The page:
Gabby Diaz '25, Education and Political Science
May 26, 2022
I didn't anticipate being able to connect with my culture in the way I have at Bucknell. A big reason for that is the people I've met on this campus.
In the center of an empty, spotlit ballroom floor, a lone dancer twirls in time with syncopated Latin music. As she spins with her skirt in hand — her feet hitting the floor in rhythm — the rainbow-striped ruffles of her Jalisco dress rise and fall in a beautiful display of color.
The dancer is Gabby Diaz '25, a first-year student who performed this traditional folklórico dance before a captivated audience at Bucknell's Latine Alliance for Community and Opportunity for Students (LACOS) gala this spring.
Pioneered in the 1950s, folklórico is a highly choreographed dance style that incorporates elements of ballet and emphasizes the local folk culture of communities across the Americas — from Mexico to Honduras to Costa Rica.
"The type of folklórico I performed is called Xuc (pronounced "suk"), which comes from El Salvador," Diaz says. "It's all about footwork and making sure that the steps correlate with the rhythm."
It's an art Diaz had little exposure to growing up in her hometown of Rockville, Md., where she "didn't get the chance to be embedded in an El Salvadorian community." She knew she wanted that to change when she got to Bucknell, and it didn't take long for her to find belonging.
During first-year Orientation, Diaz was introduced to LACOS by club members she met in her first few days on campus. One of Bucknell's more than 200 student organizations, LACOS invites students to explore Latin ethnic identities and develop cultural awareness through education, service and the arts.
"When we talk to people about our club at the annual Student Activities Fair, the first thing we say is that LACOS is a home away from home," says Diaz, who recently served as the group's outreach liaison. "Not only are you connecting with people from your own culture, but you're also building relationships with students from other backgrounds and allies who might not identify as Latinx. Our activities are all about finding ways to empower each other and making everyone feel confident and seen."
One of those activities is the annual LACOS gala, which brings Bucknell students, faculty and staff together to celebrate a range of cultures through food, poetry, music and dance. The event presented the perfect avenue for Diaz to tap into an aspect of her identity that she had long waited to explore.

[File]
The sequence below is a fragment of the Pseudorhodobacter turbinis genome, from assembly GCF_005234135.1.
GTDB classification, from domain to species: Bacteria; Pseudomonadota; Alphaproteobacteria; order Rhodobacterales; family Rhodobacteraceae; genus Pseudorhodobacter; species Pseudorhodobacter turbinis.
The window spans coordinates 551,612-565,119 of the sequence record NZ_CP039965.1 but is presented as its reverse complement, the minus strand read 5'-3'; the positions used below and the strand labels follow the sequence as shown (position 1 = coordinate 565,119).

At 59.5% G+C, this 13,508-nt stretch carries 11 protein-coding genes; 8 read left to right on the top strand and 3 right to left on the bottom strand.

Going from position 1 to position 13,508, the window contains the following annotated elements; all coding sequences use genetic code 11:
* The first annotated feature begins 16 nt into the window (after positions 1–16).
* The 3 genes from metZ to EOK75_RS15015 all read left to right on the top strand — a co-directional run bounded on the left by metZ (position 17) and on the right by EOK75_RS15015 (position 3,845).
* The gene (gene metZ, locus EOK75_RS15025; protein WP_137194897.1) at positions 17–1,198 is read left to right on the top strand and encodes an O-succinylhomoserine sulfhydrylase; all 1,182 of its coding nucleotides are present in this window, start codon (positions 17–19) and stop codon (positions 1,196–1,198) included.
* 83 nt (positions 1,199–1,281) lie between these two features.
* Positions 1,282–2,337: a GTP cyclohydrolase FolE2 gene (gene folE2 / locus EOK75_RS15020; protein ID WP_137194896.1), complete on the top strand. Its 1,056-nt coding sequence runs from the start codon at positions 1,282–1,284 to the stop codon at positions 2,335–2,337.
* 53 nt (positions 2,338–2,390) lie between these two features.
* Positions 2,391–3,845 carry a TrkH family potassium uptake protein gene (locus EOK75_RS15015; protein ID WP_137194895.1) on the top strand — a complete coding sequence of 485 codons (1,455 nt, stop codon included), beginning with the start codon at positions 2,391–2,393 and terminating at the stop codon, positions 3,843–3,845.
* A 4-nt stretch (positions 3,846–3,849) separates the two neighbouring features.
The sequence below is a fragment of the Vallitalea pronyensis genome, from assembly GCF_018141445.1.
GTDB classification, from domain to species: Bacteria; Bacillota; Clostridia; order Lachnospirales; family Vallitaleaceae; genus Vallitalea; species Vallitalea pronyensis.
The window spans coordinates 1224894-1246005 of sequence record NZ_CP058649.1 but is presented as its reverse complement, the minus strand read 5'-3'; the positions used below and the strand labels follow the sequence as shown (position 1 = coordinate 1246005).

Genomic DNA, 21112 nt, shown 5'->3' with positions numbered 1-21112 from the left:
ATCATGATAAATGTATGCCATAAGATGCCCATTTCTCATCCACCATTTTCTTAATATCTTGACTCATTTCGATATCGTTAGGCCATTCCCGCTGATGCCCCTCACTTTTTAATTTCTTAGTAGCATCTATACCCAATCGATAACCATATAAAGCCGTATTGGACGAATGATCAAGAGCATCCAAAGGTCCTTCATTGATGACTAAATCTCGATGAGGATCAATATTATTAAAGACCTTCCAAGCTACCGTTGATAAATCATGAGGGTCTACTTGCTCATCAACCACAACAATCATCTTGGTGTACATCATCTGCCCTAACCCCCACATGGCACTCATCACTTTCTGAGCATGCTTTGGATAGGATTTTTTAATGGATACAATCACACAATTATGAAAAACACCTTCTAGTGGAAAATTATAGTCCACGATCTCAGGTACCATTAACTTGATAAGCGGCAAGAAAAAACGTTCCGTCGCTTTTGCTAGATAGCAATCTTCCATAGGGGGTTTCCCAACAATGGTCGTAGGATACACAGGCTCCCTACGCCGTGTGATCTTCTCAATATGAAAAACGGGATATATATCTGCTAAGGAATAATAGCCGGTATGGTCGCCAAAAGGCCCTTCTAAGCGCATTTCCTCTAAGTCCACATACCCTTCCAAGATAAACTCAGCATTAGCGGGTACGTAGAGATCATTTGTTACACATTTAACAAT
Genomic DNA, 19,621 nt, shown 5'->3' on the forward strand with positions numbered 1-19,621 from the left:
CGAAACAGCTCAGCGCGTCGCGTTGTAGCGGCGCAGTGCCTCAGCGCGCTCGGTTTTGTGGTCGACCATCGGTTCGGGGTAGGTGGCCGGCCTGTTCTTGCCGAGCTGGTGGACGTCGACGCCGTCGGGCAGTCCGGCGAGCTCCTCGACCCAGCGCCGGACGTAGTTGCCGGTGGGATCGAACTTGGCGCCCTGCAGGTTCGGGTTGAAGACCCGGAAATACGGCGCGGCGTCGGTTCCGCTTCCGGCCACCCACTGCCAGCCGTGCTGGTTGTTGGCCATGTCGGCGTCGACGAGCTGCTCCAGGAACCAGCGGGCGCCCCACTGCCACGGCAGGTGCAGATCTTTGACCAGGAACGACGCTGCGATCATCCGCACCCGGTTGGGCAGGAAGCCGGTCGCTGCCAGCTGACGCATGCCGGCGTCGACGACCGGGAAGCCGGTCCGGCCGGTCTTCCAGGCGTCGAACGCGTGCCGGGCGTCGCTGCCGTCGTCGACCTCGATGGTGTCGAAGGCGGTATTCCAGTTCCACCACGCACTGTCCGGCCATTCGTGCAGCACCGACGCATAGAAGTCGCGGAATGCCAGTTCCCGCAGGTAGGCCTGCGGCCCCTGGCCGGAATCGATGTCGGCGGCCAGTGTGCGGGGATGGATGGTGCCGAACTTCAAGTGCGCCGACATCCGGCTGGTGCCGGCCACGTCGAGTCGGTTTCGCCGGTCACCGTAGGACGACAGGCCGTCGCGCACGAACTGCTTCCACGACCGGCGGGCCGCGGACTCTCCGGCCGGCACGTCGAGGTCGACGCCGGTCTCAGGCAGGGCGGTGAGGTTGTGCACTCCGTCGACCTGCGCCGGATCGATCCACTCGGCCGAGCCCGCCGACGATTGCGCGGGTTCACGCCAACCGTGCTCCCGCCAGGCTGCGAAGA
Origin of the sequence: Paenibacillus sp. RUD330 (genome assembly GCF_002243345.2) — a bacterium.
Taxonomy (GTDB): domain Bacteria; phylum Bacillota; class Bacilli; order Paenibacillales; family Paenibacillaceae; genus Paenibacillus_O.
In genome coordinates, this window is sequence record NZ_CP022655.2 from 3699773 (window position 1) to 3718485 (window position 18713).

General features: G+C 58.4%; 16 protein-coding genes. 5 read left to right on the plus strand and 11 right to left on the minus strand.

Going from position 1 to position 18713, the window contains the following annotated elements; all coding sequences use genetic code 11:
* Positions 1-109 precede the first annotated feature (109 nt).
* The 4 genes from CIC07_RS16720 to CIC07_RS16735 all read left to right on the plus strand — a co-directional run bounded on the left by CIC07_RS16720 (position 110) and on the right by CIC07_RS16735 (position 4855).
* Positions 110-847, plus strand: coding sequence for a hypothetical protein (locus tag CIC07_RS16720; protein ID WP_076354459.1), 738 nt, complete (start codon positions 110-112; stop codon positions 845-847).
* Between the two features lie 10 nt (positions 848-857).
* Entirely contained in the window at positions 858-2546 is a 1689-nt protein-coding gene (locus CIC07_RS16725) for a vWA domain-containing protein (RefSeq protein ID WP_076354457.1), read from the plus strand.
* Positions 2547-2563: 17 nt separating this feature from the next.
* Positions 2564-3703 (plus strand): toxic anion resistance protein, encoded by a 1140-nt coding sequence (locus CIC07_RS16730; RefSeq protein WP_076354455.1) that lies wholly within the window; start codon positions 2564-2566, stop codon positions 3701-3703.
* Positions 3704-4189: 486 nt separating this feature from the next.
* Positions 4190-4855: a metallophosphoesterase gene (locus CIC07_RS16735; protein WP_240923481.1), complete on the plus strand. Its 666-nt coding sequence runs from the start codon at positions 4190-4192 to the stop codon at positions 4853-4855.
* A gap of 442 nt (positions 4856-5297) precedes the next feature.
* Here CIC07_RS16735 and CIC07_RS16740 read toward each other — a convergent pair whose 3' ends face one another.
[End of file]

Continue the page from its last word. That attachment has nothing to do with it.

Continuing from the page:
She spent three weeks studying folklórico, using YouTube videos as a guide as she choreographed her own solo — in addition to conducting historical research on the origins and significance of the dance. When it came to choosing a song, Diaz landed on "El Carnaval de San Miguel," with special encouragement from her mother.
"As soon as I suggested it, my mom instantly recognized the song as one she knows off the top of her head. So that was really cool," Diaz says.
The song also aligned with the theme of this year's gala: Carnaval.
"Carnaval is a huge celebration in Latin countries, and we wanted to choose a theme that would encompass as many nations as possible," Diaz explains. "It's easy for an organization like ours to get hyperfocused on Central America, but it's important that Caribbean and South American peoples have representation in the Latinx community as well."
To that end, the gala featured an array of foods from countries like Colombia and Puerto Rico, as well as group instruction in Afro-Brazilian Samba dancing.
For Diaz, equity and inclusion efforts like these don't end at extracurriculars — they form the foundation of her academic pursuits as well. Diaz plans to double-major in education and political science, drawing upon two of the passions she discovered while in high school.
"I was very involved in student advocacy and felt that a lot of the issues I was facing as a high school student had education-based solutions," Diaz says. "I think understanding how politics and education intersect is really important, especially when it comes to issues like immigration and access. I hope to one day use what I learn here to give a voice to the undocumented."
In the meantime, Diaz is looking forward to possibly choreographing a group folklórico dance for next year's LACOS gala, inviting more students to partake in this delightful cultural tradition while at Bucknell.
"I remember looking into the audience and seeing all these familiar faces just watching me in awe," Diaz says. "I was able to help others connect with my roots in a way that I wasn't able to for a long time, and that was a really proud moment for me."